commuting can be a bit of a problem but unfortinatly all of these shiny running shoes dont come cheap so the daily grind has to continue
How true 🙂 and I have lots of shiny shoes
I have to definatly think we need a review of your vibrams I remember when I saw you wearing them at shorne I thought you was some crazy frogman. I would love to hear of some of the reactions of people on the mean streets of london
The Vibrams are good fun and actually they helped for running ultra distances – you must not have seen me in the Hoka though, they’re even stranger.
I don’t get to Shorne Woods as often as I would like for the Parkrun and I’m not doing tomorrow as I’m still in recovery from Country to Capital and I’ve got the Les Witton on Sunday 🙂 All good fun.
Personally, I have found personalised coaching infinitely more useful than club sessions. As it’s online with added telephone calls it doesn’t help with technique but it does result in a training plan which updates automatically, training sessions which take account of the days when I have other commitments and far more variety of session that a rut dweller like me would manage by myself.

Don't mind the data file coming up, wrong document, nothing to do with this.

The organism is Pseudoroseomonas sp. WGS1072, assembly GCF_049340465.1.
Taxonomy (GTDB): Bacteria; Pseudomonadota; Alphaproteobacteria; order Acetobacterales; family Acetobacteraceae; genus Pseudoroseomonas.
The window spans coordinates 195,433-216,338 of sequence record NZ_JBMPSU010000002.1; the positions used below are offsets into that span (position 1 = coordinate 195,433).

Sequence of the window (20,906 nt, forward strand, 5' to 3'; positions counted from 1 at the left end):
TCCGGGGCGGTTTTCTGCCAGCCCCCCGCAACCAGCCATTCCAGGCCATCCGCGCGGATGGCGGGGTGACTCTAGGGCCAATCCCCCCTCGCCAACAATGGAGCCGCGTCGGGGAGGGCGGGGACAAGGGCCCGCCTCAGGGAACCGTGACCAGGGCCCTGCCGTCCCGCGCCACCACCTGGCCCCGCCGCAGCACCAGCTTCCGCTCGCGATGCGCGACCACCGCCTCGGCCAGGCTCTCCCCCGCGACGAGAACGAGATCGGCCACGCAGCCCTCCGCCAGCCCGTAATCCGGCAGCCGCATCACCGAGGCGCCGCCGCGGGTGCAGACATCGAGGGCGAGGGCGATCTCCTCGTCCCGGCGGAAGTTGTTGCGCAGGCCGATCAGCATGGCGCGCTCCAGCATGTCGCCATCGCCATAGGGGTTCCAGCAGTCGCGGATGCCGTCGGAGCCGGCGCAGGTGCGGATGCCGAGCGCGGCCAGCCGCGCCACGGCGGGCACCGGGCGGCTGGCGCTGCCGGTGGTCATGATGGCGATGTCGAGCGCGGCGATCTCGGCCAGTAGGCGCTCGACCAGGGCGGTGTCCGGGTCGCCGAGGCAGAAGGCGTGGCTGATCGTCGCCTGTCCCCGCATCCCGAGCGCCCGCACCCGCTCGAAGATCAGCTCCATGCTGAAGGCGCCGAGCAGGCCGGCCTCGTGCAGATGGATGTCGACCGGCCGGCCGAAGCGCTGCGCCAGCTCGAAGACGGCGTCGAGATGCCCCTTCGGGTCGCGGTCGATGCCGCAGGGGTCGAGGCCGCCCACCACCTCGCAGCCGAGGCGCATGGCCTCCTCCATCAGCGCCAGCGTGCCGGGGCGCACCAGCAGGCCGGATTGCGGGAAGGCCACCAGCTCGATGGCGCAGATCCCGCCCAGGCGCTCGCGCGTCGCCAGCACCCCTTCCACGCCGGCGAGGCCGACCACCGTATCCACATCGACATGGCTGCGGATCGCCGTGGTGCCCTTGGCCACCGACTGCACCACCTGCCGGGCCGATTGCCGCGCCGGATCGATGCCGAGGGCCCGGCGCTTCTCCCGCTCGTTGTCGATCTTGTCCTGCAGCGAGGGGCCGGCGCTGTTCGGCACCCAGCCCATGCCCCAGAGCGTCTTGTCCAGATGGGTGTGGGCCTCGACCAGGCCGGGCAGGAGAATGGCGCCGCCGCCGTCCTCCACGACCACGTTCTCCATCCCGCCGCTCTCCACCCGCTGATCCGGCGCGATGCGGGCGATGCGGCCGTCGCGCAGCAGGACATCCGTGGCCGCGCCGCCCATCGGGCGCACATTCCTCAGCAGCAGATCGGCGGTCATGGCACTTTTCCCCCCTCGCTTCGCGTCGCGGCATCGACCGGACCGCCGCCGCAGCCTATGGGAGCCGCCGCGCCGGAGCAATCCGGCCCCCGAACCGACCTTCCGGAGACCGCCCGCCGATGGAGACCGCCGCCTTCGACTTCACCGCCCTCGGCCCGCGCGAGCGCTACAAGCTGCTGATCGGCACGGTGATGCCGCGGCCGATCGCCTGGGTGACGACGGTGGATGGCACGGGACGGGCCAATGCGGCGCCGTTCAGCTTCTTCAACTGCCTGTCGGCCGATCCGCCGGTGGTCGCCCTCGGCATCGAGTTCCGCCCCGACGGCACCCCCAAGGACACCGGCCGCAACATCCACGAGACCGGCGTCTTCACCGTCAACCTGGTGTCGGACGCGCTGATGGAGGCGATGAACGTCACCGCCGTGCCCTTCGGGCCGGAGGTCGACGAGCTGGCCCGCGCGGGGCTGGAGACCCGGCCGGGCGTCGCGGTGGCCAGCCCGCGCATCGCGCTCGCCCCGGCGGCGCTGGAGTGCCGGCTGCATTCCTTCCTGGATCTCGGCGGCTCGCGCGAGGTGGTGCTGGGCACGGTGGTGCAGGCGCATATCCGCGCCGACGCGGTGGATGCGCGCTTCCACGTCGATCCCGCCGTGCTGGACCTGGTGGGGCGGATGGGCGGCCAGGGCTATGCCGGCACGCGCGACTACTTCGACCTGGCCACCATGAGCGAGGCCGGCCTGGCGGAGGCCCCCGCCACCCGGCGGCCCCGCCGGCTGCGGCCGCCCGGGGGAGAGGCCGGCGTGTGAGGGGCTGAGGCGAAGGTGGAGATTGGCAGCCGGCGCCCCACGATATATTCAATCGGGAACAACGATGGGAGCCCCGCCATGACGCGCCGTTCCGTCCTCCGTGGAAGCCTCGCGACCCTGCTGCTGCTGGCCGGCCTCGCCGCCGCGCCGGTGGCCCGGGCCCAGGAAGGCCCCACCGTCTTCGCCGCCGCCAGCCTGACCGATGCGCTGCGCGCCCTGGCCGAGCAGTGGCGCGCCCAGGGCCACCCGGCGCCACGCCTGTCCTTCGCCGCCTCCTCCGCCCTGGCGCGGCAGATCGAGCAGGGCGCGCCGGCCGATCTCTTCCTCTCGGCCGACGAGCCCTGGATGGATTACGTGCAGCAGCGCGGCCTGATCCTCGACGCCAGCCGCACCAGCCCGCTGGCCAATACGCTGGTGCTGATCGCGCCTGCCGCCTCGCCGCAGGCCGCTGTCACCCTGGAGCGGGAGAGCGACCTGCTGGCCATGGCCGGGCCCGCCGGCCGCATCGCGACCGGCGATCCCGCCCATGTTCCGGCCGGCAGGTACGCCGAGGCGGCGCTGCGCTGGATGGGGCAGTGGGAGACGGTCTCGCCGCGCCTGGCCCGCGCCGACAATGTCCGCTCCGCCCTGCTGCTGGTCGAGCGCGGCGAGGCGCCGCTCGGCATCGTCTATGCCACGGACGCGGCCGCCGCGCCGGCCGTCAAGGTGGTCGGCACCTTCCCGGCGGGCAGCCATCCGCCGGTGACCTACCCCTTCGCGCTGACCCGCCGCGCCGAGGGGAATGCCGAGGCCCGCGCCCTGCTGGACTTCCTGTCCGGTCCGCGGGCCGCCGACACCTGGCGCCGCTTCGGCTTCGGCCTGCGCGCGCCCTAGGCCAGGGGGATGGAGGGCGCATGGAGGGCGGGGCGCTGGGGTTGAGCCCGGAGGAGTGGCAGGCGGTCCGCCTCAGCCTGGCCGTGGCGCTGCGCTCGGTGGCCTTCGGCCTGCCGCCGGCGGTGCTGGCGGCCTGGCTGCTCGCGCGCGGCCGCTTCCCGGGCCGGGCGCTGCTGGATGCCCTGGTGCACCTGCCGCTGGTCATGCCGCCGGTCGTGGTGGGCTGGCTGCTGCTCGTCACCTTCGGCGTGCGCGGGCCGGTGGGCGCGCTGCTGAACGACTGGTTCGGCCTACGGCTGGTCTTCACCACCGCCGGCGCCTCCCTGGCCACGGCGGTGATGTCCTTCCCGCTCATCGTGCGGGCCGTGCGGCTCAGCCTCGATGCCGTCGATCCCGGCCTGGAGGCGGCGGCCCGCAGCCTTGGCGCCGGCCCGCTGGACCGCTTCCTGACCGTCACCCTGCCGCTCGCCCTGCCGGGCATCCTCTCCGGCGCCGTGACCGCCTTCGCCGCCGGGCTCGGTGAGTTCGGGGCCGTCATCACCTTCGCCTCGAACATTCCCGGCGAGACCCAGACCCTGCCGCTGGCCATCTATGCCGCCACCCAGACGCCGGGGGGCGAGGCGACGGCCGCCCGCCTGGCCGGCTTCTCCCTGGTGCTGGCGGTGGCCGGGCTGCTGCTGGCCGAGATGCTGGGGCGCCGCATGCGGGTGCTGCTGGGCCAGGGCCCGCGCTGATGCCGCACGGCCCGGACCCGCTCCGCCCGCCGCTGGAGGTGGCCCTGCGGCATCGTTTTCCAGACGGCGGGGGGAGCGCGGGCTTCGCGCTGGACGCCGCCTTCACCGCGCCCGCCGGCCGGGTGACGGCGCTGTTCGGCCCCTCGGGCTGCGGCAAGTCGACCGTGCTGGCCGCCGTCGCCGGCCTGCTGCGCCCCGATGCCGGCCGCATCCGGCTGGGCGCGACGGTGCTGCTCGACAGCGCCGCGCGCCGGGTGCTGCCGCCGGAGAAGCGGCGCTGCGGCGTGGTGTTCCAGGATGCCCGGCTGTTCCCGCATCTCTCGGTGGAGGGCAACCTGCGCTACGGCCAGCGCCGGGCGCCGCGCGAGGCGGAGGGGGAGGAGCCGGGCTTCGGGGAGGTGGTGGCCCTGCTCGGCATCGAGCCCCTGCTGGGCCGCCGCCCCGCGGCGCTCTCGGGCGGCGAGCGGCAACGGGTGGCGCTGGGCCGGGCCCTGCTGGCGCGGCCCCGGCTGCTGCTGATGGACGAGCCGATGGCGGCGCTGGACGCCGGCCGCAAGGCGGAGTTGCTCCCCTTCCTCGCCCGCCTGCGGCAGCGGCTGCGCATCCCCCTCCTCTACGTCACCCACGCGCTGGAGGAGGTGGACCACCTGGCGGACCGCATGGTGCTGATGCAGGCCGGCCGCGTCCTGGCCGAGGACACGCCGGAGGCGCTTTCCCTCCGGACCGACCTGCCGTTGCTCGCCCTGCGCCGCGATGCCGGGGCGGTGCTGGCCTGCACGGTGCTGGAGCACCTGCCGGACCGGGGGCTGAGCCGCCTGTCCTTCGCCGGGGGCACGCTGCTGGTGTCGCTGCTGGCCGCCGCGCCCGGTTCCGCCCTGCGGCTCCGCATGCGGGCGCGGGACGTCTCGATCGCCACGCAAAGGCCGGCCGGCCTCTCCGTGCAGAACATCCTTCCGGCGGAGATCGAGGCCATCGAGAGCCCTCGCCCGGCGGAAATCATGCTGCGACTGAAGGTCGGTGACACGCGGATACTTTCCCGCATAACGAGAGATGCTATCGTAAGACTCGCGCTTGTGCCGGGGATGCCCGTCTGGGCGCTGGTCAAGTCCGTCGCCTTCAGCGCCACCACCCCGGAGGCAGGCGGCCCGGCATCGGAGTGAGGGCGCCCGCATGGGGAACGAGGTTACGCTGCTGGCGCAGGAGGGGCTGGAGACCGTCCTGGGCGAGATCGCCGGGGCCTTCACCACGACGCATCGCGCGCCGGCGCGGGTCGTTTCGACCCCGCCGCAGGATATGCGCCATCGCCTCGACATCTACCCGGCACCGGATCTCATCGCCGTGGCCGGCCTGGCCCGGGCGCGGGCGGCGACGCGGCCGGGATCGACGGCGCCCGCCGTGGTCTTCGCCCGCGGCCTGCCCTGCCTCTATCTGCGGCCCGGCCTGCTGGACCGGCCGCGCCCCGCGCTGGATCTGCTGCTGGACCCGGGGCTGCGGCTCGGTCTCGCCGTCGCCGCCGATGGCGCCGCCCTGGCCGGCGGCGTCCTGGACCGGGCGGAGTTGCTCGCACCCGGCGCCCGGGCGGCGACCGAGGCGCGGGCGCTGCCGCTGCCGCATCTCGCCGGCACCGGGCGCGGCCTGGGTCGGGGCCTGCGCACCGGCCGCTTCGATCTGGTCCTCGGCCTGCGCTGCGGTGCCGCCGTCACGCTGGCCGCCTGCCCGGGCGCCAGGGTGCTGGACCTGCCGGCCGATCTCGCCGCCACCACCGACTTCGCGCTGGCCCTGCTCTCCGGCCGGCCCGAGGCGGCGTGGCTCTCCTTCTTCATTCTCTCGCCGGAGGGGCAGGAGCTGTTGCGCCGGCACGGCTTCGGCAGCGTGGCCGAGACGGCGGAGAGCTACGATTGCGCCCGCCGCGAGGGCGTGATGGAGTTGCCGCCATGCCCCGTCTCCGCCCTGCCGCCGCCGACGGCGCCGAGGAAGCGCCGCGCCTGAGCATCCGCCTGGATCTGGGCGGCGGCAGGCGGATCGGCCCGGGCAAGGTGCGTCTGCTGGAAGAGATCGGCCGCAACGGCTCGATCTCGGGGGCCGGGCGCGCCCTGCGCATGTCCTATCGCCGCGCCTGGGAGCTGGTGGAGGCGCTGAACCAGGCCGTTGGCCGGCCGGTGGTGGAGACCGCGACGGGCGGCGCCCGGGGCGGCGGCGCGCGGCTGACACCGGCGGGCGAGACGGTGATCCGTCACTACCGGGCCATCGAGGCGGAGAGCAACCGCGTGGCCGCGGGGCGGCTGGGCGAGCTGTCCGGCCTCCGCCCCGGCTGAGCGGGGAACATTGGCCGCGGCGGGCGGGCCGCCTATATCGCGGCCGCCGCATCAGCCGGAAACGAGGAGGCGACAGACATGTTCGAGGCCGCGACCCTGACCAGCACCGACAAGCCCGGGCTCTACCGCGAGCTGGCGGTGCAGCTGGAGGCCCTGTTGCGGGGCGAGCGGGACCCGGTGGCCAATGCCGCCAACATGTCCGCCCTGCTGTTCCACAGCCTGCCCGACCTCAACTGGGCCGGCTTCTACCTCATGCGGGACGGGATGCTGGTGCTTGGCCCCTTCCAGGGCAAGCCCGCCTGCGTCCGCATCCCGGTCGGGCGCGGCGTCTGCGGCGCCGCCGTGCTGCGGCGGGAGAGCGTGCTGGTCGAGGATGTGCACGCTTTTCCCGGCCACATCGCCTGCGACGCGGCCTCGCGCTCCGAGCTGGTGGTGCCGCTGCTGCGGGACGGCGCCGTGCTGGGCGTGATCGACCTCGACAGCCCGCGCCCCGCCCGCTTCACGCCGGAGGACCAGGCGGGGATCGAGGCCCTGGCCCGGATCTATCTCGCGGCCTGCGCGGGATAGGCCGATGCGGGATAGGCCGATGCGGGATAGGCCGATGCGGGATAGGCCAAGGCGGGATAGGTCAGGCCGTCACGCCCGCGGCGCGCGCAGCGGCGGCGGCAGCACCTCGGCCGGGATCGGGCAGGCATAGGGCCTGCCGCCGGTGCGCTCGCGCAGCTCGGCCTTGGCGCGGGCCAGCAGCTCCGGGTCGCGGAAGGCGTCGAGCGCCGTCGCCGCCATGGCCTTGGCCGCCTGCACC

It also, more importantly, kept me sane and fit when I was injured and knowing that if I skip a session I need an excuse that I am happy to stand by has increased the number of times that I actually make it out the door.
I can really see the benefit of one to one, I just think I’d cheat and lie about what I’d done and then get caught out when I was blogging about my exploits 🙂 – the fact I could avoid the group thing though is a big benefit. That’s the club things main downside for me though in that I’m a happy solo runner, usually enthused about going running but find other people a bit of a distraction. But I’m also very keen to overcome my flattening out in terms of running progress – there really is only so far I can go on my own and I think I’ve reached that point 😦